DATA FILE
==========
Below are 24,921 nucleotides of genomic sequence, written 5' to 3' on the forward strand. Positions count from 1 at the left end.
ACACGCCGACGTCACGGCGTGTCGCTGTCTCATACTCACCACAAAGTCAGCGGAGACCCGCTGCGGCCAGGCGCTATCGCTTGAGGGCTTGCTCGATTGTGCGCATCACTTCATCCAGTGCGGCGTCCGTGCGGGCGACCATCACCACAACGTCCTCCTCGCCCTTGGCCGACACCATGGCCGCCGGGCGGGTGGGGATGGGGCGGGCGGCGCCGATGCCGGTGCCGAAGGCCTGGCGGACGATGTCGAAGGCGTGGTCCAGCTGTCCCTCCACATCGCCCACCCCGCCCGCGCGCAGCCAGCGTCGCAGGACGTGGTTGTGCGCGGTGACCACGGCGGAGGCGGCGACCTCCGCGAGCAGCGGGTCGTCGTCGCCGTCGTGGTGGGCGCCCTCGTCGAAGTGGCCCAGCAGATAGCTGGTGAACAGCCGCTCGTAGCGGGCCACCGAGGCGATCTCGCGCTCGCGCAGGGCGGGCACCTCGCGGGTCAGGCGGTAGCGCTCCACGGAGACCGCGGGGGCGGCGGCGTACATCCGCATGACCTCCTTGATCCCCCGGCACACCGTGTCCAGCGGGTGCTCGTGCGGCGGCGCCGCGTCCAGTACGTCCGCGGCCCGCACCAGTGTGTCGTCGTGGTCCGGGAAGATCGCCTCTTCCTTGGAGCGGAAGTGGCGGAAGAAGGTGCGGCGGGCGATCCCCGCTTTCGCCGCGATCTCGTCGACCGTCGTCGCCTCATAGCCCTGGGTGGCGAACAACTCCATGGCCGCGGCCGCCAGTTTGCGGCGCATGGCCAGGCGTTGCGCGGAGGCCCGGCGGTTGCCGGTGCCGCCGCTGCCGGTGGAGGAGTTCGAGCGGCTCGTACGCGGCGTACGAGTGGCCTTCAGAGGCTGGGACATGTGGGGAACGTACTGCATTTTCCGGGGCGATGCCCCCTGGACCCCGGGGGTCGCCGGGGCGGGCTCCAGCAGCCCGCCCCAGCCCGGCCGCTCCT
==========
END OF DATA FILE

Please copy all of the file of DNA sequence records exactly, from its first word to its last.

Below are 24,921 nucleotides of genomic sequence, written 5' to 3' on the forward strand. Positions count from 1 at the left end.
ACACGCCGACGTCACGGCGTGTCGCTGTCTCATACTCACCACAAAGTCAGCGGAGACCCGCTGCGGCCAGGCGCTATCGCTTGAGGGCTTGCTCGATTGTGCGCATCACTTCATCCAGTGCGGCGTCCGTGCGGGCGACCATCACCACAACGTCCTCCTCGCCCTTGGCCGACACCATGGCCGCCGGGCGGGTGGGGATGGGGCGGGCGGCGCCGATGCCGGTGCCGAAGGCCTGGCGGACGATGTCGAAGGCGTGGTCCAGCTGTCCCTCCACATCGCCCACCCCGCCCGCGCGCAGCCAGCGTCGCAGGACGTGGTTGTGCGCGGTGACCACGGCGGAGGCGGCGACCTCCGCGAGCAGCGGGTCGTCGTCGCCGTCGTGGTGGGCGCCCTCGTCGAAGTGGCCCAGCAGATAGCTGGTGAACAGCCGCTCGTAGCGGGCCACCGAGGCGATCTCGCGCTCGCGCAGGGCGGGCACCTCGCGGGTCAGGCGGTAGCGCTCCACGGAGACCGCGGGGGCGGCGGCGTACATCCGCATGACCTCCTTGATCCCCCGGCACACCGTGTCCAGCGGGTGCTCGTGCGGCGGCGCCGCGTCCAGTACGTCCGCGGCCCGCACCAGTGTGTCGTCGTGGTCCGGGAAGATCGCCTCTTCCTTGGAGCGGAAGTGGCGGAAGAAGGTGCGGCGGGCGATCCCCGCTTTCGCCGCGATCTCGTCGACCGTCGTCGCCTCATAGCCCTGGGTGGCGAACAACTCCATGGCCGCGGCCGCCAGTTTGCGGCGCATGGCCAGGCGTTGCGCGGAGGCCCGGCGGTTGCCGGTGCCGCCGCTGCCGGTGGAGGAGTTCGAGCGGCTCGTACGCGGCGTACGAGTGGCCTTCAGAGGCTGGGACATGTGGGGAACGTACTGCATTTTCCGGGGCGATGCCCCCTGGACCCCGGGGGTCGCCGGGGCGGGCTCCAGCAGCCCGCCCCAGCCCGGCCGCTCCT